Increased risks and opportunities
By 2030, 700 million girls will be living in urban areas. While there are more opportunities in cities, there are also increased risks. Girls are more likely to be educated and participate in politics and less likely to be married early. However, they face increased abuse, exploitation and insecurity.
Millions of girls in cities are invisible to decision-makers because accurate data on the realities of their lives does not exist. As a result, their specific needs are ignored in decisions that affect them. This leaves them vulnerable and unable to follow their ambitions.
When I use public transport, or walk on the streets, I never feel entirely safe
In order to transform these girls’ lives we need to fully understand their lived realities. This can only be achieved through quality data and asking girls how they experience cities. This will provide richer evidence for policy planning and building inclusive, accountable and safe cities for girls.
“When I use public transport, or walk on the streets, I never feel entirely safe,” says Maribel, a Plan International youth advocate attending Habitat III. “Here in Quito, I would feel safer if there was more light on the streets at night, especially around places where there aren’t many people.”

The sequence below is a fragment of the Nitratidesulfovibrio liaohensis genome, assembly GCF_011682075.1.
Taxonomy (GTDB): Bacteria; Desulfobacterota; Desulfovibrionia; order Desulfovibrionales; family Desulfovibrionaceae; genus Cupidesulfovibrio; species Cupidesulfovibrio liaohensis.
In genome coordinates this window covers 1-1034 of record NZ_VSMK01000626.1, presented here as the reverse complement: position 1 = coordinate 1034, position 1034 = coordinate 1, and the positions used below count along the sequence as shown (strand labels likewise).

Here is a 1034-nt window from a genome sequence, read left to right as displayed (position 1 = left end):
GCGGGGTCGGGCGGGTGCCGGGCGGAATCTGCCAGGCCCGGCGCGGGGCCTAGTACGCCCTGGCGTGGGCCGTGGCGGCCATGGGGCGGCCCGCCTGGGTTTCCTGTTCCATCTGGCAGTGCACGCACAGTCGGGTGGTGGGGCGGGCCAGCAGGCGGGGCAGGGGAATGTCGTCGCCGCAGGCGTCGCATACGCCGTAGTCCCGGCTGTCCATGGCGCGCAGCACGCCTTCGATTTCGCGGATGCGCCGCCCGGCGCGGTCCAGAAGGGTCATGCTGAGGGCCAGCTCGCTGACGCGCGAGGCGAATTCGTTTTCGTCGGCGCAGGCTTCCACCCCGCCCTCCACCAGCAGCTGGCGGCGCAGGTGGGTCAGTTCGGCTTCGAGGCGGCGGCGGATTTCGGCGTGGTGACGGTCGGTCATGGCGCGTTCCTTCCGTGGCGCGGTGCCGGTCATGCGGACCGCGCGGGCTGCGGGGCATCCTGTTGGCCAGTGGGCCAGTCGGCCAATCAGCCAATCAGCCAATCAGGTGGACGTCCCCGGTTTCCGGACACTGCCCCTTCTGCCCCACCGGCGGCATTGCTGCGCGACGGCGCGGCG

Making cities safer for girls
During the conference, Plan International will share recommendations from its Urban Programme, run alongside Women in Cities International and UN Habitat. Working in 5 cities across the world, the project brings partners and communities together to transform cities into places of inclusion, tolerance, and opportunity where girls can thrive. As part of this, we provide girls with a platform to discuss their concerns and provide input into the development of the cities where they live.
“Adolescent girls are too often ignored and excluded in urban development and governance processes,” says Alex Munive, Plan International Global Girls’ Rights Programming Advisor. “Their voices must be strengthened in order to build safe cities that are inclusive, and respond to their needs and priorities.”
The New Urban Agenda will affect millions of girls living in cities around the world. It is key to achieving the ambitions of the Global Goals that their specific needs around sanitation, education, public spaces, transportation and access to city services are met.
Plan International has launched a global petition to call on world leaders to make cities safe and inclusive for girls. City authorities will make commitments on the way we build, manage and live in cities. They must be accountable to the residents they serve, including girls.
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